Ten ways to deal with Anger

More often than not we suppress our anger, or carry around our anger and not know what to do with it, until it erupts uncontrollably. Here are 10 things we can do to effectively deal with and release anger for better living. Applying these suggestions may not get rid of anger forever, but they should allow you to develop a clear understanding of what brought you anger, and how you can deal effectively with it.

These steps are not meant to take the place of any therapy that might be of benefit to those that suffer from deep trauma. Those people would do well to seek out professional assistance. But for the average person with day to day concerns I put together the following points.

So, if you’re ready, here we go:

1. Nobody can effectively deal with something they don’t acknowledge.

Let yourself acknowledge when you are angry. For some, this is easy because they’ve learned how to be alerted enough to their emotions but others may need some help with identifying what they feel. Here are a few tell-tale signs that you might have some anger ‘under the hood’:

* You often wake up with your jaw clenched.

* You don’t want to make eye contact with certain people in your life.

* You are suffering from insomnia.

* You are accident prone.

* You often feel like a victim of circumstances.

* You find that you have a dry nagging cough without having a cold.

* You procrastinate and find life’s little necessary details overwhelming. And there are many more signs, but just asking yourself and opening up to the truth of what you feel can help you there.

2. Allowing your feelings.

Imagine yourself walking down a corridor and there’s a hook sticking out from the wall that you catch your clothing on. If you keep forcing forward you will snagged and inevitably damage your clothing, but if you take a step back you’ll be able to release and proceed unharmed. It is the same with anger and any negative emotion: if you take a step back and let yourself be where you are, you will be better able to move forward.

Psychological studies show that suppressed anger can lead to depression, eating disorders, addictions, anxiety and a life that generally does not work well.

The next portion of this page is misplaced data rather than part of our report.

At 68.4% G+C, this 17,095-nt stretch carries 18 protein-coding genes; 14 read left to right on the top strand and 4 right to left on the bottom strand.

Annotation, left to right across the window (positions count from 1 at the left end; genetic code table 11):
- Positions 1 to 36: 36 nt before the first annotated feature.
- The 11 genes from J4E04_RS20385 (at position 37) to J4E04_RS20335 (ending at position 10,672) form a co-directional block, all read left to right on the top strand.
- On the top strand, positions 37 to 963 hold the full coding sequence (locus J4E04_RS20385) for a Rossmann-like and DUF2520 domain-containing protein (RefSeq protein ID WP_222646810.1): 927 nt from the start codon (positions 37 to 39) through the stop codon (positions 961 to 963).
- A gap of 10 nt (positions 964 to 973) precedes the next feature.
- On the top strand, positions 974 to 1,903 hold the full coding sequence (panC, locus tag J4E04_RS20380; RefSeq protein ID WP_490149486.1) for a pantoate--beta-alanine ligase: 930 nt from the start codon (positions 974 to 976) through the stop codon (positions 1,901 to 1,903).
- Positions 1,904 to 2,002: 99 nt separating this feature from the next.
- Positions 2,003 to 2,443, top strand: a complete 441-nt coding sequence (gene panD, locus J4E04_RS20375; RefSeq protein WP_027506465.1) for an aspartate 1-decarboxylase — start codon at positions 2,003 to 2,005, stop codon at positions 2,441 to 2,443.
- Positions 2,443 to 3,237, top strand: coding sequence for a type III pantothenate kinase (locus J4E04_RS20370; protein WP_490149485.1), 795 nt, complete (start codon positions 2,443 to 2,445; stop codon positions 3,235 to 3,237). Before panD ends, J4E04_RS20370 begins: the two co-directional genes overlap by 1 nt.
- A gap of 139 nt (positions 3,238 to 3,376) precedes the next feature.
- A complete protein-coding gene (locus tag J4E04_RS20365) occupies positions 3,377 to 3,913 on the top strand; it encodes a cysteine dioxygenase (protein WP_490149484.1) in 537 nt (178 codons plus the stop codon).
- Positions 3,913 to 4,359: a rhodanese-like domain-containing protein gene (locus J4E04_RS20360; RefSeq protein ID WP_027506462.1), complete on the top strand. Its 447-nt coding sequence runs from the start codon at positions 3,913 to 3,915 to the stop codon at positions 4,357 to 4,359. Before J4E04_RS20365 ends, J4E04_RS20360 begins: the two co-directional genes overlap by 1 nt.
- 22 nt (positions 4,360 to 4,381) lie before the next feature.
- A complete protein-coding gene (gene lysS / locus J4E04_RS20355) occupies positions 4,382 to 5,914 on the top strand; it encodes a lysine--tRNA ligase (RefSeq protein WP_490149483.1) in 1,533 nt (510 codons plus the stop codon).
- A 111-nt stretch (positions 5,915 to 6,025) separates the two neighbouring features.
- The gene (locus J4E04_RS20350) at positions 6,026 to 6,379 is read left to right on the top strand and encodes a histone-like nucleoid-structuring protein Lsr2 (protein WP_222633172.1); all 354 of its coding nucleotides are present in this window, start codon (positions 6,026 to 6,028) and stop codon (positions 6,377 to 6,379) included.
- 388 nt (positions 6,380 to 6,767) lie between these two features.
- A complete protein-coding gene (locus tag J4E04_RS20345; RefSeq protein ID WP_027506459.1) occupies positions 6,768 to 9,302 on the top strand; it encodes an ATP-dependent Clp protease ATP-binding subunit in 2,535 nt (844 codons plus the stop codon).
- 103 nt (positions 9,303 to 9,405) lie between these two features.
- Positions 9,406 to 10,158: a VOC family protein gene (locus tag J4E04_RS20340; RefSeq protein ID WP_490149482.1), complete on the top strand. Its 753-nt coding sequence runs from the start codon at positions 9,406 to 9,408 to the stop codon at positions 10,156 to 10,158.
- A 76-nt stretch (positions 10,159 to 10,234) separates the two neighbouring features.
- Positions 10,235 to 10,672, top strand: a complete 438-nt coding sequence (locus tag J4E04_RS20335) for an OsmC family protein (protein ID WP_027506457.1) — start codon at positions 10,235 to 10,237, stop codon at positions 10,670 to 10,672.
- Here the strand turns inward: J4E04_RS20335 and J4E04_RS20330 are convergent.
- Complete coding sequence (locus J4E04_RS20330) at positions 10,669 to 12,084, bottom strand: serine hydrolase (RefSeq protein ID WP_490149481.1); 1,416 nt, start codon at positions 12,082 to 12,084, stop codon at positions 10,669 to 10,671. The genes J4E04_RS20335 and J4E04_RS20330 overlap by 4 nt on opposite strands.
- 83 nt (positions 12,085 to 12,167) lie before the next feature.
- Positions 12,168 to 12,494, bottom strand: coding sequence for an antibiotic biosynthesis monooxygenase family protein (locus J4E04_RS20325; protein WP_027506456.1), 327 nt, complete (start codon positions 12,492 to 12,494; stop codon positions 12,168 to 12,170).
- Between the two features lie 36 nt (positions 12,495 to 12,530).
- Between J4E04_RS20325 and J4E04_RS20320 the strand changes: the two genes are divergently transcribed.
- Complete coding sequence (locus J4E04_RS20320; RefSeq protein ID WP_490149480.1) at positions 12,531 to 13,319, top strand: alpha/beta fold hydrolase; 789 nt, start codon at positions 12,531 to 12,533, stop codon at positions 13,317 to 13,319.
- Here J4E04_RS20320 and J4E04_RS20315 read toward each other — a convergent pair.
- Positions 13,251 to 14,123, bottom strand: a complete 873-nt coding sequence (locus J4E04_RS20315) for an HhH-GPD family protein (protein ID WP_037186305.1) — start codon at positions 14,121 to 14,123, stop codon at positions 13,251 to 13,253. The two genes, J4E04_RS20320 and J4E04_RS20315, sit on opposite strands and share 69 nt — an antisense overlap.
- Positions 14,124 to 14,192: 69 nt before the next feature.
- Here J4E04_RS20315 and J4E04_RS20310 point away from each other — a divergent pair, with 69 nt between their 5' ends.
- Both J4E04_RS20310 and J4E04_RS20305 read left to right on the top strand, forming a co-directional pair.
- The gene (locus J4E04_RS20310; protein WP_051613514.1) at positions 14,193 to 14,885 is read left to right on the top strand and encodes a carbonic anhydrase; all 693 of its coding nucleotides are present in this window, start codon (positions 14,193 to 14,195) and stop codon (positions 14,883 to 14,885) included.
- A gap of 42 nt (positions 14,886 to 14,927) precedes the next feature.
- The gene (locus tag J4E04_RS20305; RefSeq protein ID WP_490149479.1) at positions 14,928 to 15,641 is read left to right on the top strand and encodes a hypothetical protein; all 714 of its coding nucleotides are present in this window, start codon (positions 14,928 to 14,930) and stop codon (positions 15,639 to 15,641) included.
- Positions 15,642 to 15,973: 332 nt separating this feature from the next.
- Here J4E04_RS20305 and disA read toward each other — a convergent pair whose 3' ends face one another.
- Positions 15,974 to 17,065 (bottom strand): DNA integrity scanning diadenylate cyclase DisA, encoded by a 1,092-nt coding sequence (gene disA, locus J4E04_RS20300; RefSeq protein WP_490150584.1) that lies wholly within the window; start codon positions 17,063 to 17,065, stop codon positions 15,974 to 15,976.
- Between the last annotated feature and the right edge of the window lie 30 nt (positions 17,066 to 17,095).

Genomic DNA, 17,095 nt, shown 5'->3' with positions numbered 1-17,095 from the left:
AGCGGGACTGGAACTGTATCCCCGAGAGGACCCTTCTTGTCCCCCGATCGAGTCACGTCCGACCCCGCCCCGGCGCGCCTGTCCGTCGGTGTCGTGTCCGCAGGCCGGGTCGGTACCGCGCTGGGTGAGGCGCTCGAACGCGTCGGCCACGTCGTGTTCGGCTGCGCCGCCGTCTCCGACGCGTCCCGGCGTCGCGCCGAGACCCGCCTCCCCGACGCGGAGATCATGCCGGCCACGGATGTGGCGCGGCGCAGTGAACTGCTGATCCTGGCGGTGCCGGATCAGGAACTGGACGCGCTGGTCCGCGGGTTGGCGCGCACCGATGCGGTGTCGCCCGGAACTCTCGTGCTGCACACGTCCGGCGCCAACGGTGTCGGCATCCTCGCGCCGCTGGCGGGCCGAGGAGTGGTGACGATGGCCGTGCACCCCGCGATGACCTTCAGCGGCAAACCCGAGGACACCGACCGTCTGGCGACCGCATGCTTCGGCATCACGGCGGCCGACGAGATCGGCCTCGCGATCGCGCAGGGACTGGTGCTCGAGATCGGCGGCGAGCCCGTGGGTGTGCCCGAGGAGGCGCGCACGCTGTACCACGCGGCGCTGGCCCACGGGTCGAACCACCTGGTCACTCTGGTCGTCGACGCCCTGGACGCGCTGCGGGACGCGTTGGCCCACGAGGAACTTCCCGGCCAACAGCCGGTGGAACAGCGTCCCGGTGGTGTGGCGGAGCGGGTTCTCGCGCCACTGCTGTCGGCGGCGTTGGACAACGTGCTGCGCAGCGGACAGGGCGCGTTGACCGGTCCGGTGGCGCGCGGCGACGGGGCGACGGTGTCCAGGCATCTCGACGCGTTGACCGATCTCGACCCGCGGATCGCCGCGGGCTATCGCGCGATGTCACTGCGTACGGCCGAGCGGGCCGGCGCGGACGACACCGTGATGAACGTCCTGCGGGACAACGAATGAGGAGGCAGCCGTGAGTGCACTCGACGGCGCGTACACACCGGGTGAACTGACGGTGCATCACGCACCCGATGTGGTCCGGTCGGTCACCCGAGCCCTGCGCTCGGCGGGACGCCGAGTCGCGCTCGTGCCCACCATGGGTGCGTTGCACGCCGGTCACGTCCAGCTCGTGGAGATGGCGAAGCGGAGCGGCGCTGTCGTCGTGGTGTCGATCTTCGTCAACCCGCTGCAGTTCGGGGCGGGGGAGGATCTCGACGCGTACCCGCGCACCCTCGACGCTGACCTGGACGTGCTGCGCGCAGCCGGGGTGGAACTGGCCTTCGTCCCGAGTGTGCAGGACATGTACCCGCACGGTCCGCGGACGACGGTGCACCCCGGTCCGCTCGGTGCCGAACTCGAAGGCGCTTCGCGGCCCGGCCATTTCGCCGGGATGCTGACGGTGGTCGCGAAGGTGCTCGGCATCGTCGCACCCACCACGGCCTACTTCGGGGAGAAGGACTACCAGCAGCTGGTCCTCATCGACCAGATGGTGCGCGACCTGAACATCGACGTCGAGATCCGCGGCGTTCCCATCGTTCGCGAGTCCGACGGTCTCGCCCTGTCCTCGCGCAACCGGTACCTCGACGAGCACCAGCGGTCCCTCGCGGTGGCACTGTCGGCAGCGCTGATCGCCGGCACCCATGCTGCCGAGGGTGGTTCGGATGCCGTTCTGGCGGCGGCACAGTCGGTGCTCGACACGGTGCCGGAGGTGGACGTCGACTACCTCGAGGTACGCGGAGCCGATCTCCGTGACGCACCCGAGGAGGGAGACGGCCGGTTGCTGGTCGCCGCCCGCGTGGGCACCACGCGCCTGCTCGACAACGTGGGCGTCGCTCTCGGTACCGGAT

So, allow yourself to be angry for just a little while, that is to really FEEL the anger while not judging yourself about it.

3. Find positive ways to express your feelings.

There are negative ways to express your anger that will not help you deal but will increase the drama in your life and can cause further upsets, like: seeking revenge on people, looking for escape in substances, violence, venting your emotions directly to the person’s face (although sometimes the latter option happens despite better judgements, even to yours truly, and it’s not always with negative results, but you’ll be taking a risk that it won’t turn out as you hoped). And there are positive ways to vent like: writing an angry letter and holding nothing back, then burning it. Or driving somewhere a bit isolated and shouting it out (very satisfying!) or punching a pillow, twisting a towel, chopping wood, going for a run etc... Once you allow yourself to let go, it can really become fun!

4. Time to dig deeper behind the anger.

Anger is a response to certain habitual thoughts. Even if we face a particular situation for the first time- chances are that we react with anger only when we translate what’s going on through habitual fearful thoughts, such as: “If they charge this much, I’ll have no money left for me” (=there’s never enough money for me), or “He looked at that woman like he is attracted to her, this means he thinks I’m not hot enough and he’s going to leave me” (=there’s never enough love for me), or “my kids never pick up after themselves, they must think I’m their slave” (=there’s never enough appreciation for me) etc. Learn to stop and listen to those habitual thoughts (that are very often only assumptions) and see what loops are you unconsciously running in your mind that upset you. As you increase your awareness of what’s really running your behaviour and experience, you have a much better chance to question those assumptions you follow blindly. Once you do that, you almost always find that you scared yourself silly with them, that you are more powerful in affecting your experience and that people around you were much kinder than you gave them credit for.